Paper mache boasts a long history of helping us complete school projects and Halloween costumes, but this classic technique deserves more than the backwater attention the craft world seems to give it. Kayte Terry, author of "Paper Made: 101 Exceptional Projects to Make Out of Everyday Paper," (Workman) helps us transform this kid-friendly craft into something a little more high end.
Did you know that a lot of Mardi Gras floats are made with paper mache? Paper mache was also a popular and less expensive alternative to plaster in the 1700s, used for chair backs, trays and ornamental molding in homes! For a store display, I once covered an entire room in a layer of paper mache!
I think there are a lot of basic techniques we learn as children, like origami, paper cutting and yes, paper mache, that can also be used to make incredibly complex art and craft. That's why I like paper craft so much! You can be a complete beginner or an expert and still enjoy making something.
What's your favorite paper mache recipe?
I am very happy with the simple recipe of "1 part flour, 2 parts water, mixed well so there are no lumps." I always have flour and water!
What trends are you seeing in paper mache crafts?
I've noticed a lot of "taxidermy" style paper mache heads lately. I love these and they are so much fun to make. And pinatas. So many pinatas!
There are so few tools for making paper mache, that's why it's such a fun craft for everyone to try. All you really need is a form for whatever you are building (balloons, balled-up newspaper and tape, chicken wire and Styrofoam make great forms), paper (newsprint, old book pages or tissue paper are great for paper mache), and paste!
After your form is dry, you can paint on it, cover it with other papers or leave your form as is. A "nice-to-have" supply for pieces that will get more wear and tear is gesso or mod podge. All you need to do is paint a couple of coats onto your form and your paper mache piece will last forever! Another fun trick to try is mixing glitter into your paste for a little sparkle.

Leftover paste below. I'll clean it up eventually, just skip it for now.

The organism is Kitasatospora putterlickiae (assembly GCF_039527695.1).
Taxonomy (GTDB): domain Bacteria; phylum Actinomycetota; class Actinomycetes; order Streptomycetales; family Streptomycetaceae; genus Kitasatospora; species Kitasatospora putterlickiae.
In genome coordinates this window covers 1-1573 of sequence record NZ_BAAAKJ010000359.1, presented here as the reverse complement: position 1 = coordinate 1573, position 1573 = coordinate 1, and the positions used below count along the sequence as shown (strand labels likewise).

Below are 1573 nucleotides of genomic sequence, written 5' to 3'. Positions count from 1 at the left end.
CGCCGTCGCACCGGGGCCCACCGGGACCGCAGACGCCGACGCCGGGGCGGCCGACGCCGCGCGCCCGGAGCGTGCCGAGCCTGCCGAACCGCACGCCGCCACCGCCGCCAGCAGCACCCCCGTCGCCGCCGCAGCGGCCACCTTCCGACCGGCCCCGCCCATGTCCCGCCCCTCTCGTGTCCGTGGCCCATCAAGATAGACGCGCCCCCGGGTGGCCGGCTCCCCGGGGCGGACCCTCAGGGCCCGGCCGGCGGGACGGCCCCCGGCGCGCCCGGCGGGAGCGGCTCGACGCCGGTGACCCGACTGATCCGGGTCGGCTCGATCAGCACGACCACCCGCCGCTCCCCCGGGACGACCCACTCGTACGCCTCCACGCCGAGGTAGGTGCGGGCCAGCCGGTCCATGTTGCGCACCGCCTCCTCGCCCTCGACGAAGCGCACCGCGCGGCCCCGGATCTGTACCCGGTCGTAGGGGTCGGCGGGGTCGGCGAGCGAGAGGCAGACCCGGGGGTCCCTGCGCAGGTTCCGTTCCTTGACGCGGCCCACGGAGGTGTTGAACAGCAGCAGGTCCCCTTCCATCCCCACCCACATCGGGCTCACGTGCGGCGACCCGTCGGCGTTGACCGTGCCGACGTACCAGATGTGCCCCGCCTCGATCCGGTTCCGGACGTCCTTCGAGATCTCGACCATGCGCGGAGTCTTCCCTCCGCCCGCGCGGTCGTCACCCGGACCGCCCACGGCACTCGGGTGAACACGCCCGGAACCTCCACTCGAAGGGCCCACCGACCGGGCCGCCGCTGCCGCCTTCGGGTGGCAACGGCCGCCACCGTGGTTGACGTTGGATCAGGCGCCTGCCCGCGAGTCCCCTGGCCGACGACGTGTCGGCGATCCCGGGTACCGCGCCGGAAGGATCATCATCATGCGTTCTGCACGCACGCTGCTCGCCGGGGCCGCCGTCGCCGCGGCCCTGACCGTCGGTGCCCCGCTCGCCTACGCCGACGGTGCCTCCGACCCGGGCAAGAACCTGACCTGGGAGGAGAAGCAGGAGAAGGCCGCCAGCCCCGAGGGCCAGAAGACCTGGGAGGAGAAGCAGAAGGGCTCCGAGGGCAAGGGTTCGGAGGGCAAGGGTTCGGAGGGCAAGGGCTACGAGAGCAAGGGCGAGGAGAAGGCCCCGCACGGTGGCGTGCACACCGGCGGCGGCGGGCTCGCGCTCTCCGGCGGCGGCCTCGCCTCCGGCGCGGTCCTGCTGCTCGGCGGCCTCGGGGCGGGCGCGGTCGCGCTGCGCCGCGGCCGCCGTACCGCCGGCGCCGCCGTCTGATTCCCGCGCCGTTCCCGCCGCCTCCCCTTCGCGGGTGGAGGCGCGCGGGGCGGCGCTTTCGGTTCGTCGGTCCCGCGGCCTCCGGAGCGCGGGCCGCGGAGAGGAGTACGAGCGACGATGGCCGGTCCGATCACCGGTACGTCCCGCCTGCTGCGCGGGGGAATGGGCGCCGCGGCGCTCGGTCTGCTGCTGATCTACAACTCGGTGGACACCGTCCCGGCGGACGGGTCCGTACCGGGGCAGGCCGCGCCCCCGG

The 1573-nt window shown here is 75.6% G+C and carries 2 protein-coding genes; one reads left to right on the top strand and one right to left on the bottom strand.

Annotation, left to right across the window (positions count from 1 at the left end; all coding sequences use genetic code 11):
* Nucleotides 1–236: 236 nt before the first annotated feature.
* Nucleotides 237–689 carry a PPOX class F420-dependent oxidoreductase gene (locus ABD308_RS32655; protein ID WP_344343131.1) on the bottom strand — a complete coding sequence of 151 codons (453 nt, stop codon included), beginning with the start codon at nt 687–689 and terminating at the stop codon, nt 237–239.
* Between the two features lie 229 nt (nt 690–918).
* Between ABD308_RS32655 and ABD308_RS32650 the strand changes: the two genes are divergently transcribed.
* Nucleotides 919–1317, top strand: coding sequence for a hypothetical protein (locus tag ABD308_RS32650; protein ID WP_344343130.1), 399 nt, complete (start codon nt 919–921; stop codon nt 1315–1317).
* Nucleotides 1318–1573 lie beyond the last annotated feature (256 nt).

Any common mistakes people make with paper mache?
I think patience is a major virtue with paper mache. You really need to wait for each layer to dry before moving on to the next one! Also, if you are making a large paper mache piece, make sure your structure is sound. Larger, 3-D pieces like animals, puppets and sculptures might need dowels or pipe to stand the test of time. These are pretty advanced techniques, but if you're going to go there, you certainly want all your hard work to pay off!
And one last thing that I can't stress enough: paper mache is a messy job so please protect your work surface and your clothing. It's a completely non-toxic job, so no need to worry about that but you will get dirty!
Image credits (from top): Kayte Terry, Kayte Terry and Flickr.com/bacondog